What’s Happening in Religious Education

Our Project Compassion Fundraising Campaign ends today. An enormous thank you to Mr Laguzza, Mrs Matthews, Year Coordinators, students and staff for all the initiatives that not only raised $8776 but for the community spirit that was generated by a common vision to Be More.

This morning we gathered for our Easter Liturgy, inspired by Richard Furey’s, Mary’s Way of the Cross. “Is not the way of the Cross the way of every person’s life? Doesn’t every life have suffering, falls, hurts, rejections, condemnations, death, burial and resurrection? It has been a Catholic tradition through the centuries to meditate the Way of the Cross, so that it becomes the way of life.” 

Like Mary, we make our own via della croce but find comfort and consolation in the fact that, on that way, Jesus is with us. 


Painting by Ettore DeGrazia



We adore you, O Christ, and we praise you, because by your Holy cross you have redeemed the world.


I invite you to ponder these questions as you reflect on the last moments of Jesus’ life;

I.      Jesus is condemned to death.

Whom does our society condemn? Whom do you condemn by not honoring Christ’s presence in all people

II.   Jesus takes up his cross.

What crosses do you carry every day? How do you endure your suffering and challenges with grace and courage?

III.  Jesus falls for the first time.

What weaknesses cause you to stumble and fall under the weight of your burdens? Do you secretly ridicule others when they fall?

IV.  Jesus meets his mother.

What is it like to watch a loved one suffer and know there is nothing you can do to help? How might you better appreciate those who care about you?

V.   Simon helps carry the cross.

When you are asked to help an unpopular person or cause, do you do so willingly or reluctantly?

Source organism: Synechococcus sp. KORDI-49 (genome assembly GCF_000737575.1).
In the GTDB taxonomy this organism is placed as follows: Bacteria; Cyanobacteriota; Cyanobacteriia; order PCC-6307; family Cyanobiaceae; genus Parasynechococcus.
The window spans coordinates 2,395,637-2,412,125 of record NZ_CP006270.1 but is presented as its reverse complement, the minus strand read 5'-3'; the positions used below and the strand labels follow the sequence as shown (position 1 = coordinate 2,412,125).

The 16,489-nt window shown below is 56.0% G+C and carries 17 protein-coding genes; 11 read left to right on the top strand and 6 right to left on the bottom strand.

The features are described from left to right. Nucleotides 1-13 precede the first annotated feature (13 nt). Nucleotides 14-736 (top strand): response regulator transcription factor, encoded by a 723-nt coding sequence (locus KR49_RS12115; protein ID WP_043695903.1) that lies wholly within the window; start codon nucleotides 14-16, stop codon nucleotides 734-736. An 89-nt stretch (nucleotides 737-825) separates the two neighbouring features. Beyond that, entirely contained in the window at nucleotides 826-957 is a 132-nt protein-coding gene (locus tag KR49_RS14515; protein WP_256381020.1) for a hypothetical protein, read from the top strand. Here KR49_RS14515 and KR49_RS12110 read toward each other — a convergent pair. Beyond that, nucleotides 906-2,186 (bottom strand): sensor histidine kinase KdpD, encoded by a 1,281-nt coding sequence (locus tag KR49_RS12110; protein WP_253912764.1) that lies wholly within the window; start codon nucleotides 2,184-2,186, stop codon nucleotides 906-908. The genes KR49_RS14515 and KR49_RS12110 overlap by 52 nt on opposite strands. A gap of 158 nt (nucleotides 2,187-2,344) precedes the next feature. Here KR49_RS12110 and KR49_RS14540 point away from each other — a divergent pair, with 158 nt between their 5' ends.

VI. Veronica wipes Jesus’ face.

Can you overcome fear and peer pressure to be compassionate and gentle to one who is suffering?

VII. Jesus falls a second time.

How do you summon strength and perseverance to carry on in the face of failure?

VIII. Jesus meets some grieving women.

Can you keep your burdens in perspective enough to empathize with the sorrows of others?

IX.  Jesus falls the third time.

How do you react when you see someone beaten down by repeated cruelty?

X.  Jesus is stripped of his garments.

What does it feel like to be humiliated and robbed of your human dignity.

XI.  Jesus is nailed to the cross.

In what ways do people cause unbearable pain to others with their words and actions?

XII. Jesus dies on the cross.

When a part of your life dies, are you able to move past your anger and forgive?

XIII. Jesus is taken down from the cross.

How well are you able to honor and embrace the inevitable partings in your life?

XIV. Jesus is placed in the tomb.

How is an ending the beginning of something new?

thecatholicspirit.com – The 21st Century Stations of the Cross 2001 by Emilie Ast Lemmons, first appeared in The Catholic Spirit, newspaper of the Archdiocese of St. Paul and Minneapolis. Lemmons, an award-winning writer, blogger, wife and mother of two young boys, succumbed to cancer in 2008 at the age of 40.

The story of the Passion is one of great hope despite the horrific suffering inflicted upon Jesus.

The Passion ends at Station Fourteen but the story does not. The next chapter, the one where Jesus is reborn in flesh, blood and transfigured light is what gives us hope to start anew and continue writing the Christian Story…


Wishing all our families a blessed and holy Easter and a restful holiday break.



Sara Camporeale

Leader of Religious Education and Mission